by Nellie Bowles
SAN FRANCISCO — In this deeply liberal California city, frustration over crises around housing and homelessness are bringing some on the left a little further right.
At an upscale sushi restaurant, a few dozen members of the San Francisco Republican Party gathered on Tuesday night to watch the election results. Most did not want to talk about state or national politics, they wanted to keep it local.
The group largely supported the Republican candidate for governor, John H. Cox, whom President Trump had endorsed and who won a place on the ballot along with Gavin Newsom, a Democrat and a former San Francisco mayor. But among the longtime Republicans were some newcomers, drawn to the right over frustration with the city’s trifecta of very tangible crises: a large homeless population, record housing costs and a high rate of property crime.
“We’re the most beautiful city no one ever wants to come back to,” said Anna Coles, 36, a real estate agent who has lived in the city for 12 years.
Ms. Coles has seen a surprising resurgence of conservative politics this year on Nextdoor, a website that creates private neighborhood-specific social networks.
“I mean I see people post these long diatribes about the petty crime and homelessness,” Ms. Coles said. “Folks are realizing they can’t vote along party lines anymore.”
As San Francisco streets have grown dirtier, videos showing syringes scattered throughout downtown have gone viral. The city’s hotels have urged the mayor’s office to solve the homelessness crisis, while the San Francisco Travel Association blamed the city’s lower-than-expected tourist numbers in 2017 on the shock of seeing people living in tent communities on the streets. At the same time, new development is stalling.
This troubling brew is pulling otherwise liberal residents into Republican politics, said Jason Clark, 37, the chairman of the San Francisco Republican Party who organized Tuesday night’s event.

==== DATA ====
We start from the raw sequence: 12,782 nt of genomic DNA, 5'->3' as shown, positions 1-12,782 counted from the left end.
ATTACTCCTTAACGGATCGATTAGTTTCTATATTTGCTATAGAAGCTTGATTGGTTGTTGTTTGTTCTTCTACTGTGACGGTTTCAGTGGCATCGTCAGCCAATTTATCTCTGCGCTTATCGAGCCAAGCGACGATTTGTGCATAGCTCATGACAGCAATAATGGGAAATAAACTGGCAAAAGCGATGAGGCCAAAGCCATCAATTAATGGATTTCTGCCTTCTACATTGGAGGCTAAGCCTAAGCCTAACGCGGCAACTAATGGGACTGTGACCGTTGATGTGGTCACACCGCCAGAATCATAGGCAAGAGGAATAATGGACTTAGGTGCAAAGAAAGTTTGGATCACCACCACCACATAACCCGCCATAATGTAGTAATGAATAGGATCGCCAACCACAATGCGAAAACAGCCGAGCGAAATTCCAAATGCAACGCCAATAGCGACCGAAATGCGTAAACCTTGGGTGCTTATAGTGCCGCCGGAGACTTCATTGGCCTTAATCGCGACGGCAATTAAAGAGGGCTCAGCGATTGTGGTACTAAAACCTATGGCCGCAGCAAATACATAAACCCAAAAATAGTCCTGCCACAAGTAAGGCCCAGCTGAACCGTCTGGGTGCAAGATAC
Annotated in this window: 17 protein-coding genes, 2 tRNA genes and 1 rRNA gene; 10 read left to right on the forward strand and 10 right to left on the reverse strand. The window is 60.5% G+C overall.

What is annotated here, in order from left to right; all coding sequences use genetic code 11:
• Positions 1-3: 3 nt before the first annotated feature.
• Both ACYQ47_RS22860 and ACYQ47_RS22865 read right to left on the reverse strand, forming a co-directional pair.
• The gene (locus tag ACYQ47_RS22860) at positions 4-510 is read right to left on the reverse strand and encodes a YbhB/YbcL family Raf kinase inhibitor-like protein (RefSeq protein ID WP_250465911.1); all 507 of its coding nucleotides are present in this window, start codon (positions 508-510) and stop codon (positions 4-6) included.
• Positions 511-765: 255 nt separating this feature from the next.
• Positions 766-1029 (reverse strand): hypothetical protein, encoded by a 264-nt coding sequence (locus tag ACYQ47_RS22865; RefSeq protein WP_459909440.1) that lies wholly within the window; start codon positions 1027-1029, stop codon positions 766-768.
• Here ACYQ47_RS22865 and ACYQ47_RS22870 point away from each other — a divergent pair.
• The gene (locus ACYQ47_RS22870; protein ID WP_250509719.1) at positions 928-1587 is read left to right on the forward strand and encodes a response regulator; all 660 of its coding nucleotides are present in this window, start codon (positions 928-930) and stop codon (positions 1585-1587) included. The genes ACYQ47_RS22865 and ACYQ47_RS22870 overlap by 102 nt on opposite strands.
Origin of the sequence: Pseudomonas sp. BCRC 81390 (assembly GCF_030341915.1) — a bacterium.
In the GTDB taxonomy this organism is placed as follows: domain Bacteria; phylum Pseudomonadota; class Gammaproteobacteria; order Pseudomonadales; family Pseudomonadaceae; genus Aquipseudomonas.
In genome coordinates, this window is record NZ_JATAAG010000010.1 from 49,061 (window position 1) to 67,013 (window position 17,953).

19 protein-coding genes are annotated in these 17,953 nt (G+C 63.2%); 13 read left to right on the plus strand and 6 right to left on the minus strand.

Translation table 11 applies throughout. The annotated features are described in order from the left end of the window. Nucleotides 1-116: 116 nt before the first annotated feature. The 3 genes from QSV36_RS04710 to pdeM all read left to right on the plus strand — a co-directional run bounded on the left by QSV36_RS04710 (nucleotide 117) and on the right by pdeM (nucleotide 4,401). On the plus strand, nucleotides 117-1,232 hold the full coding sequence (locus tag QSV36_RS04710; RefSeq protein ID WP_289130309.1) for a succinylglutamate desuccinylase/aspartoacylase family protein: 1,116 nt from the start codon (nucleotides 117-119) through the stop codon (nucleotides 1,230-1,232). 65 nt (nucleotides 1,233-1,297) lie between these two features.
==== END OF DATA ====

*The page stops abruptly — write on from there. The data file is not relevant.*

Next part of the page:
“People are starting to ask, ‘Maybe we need a Rudy Giuliani?’ ” Mr. Clark said, referring to the conservative former New York mayor who took a hard-line stand on crime during the 1990s. “Democrats have held this city for six decades, and they’re running out of boogeymen to blame.”
Mr. Trump’s name rarely came up, although the drink specials included Make S.F. Great Again (vodka, peach schnapps and orange juice).
Drugs on the street were a recurring topic among voters.
“We talk about the opioid epidemic in flyover states, and we pretend what we’re dealing with isn’t that,” said Magan Biggs, 28, an account executive at a title insurance firm. “And you can live on the outskirts of the city and pretend it’s not happening, but it is happening.”
Many in the group were involved in the real estate industry. Some suggested that the nascent pro-development YIMBY movement (shorthand for Yes In My Backyard) could be a way for young, liberal voters to find themselves leaning toward more business-friendly policies and voting Republican.
“Go to the neighborhood association meetings, and it doesn’t seem so liberal,” a real estate developer, John Dennis, said. “The YIMBYs, some of those folks might be ready to change affiliation.”
Those trying to navigate the rental market felt that the government had let them down by not building more in the city.
“Democrats have been in charge of San Francisco, and everything keeps getting more expensive,” said Aidan O’Sullivan, 27, who works in advertising and identifies as a libertarian.
But there are few viable local Republican candidates, and it remains to be seen if interest in more conservative politics translates into changes in how those in the city identify politically. The Republican candidate for mayor, Richie Greenberg, knew that he was a long-shot and that using the “R-word” was riskier that running as an Independent.
“They think, ‘Oh my God here’s a Trump incarnate here in the city,’ ” he said. “But there is an awakening happening here among lifelong Democrats.”
Even if voters might agree with conservative candidates, said Edward Bate, 49, a real estate agent and San Francisco native, they would still have to contend with the poor local reputation of the party, which is further soured by national politics.
“It’s hard because people don’t want to identify as Republican, per se,” he said. “But then they look around.”
The New York Times · by Nellie Bowles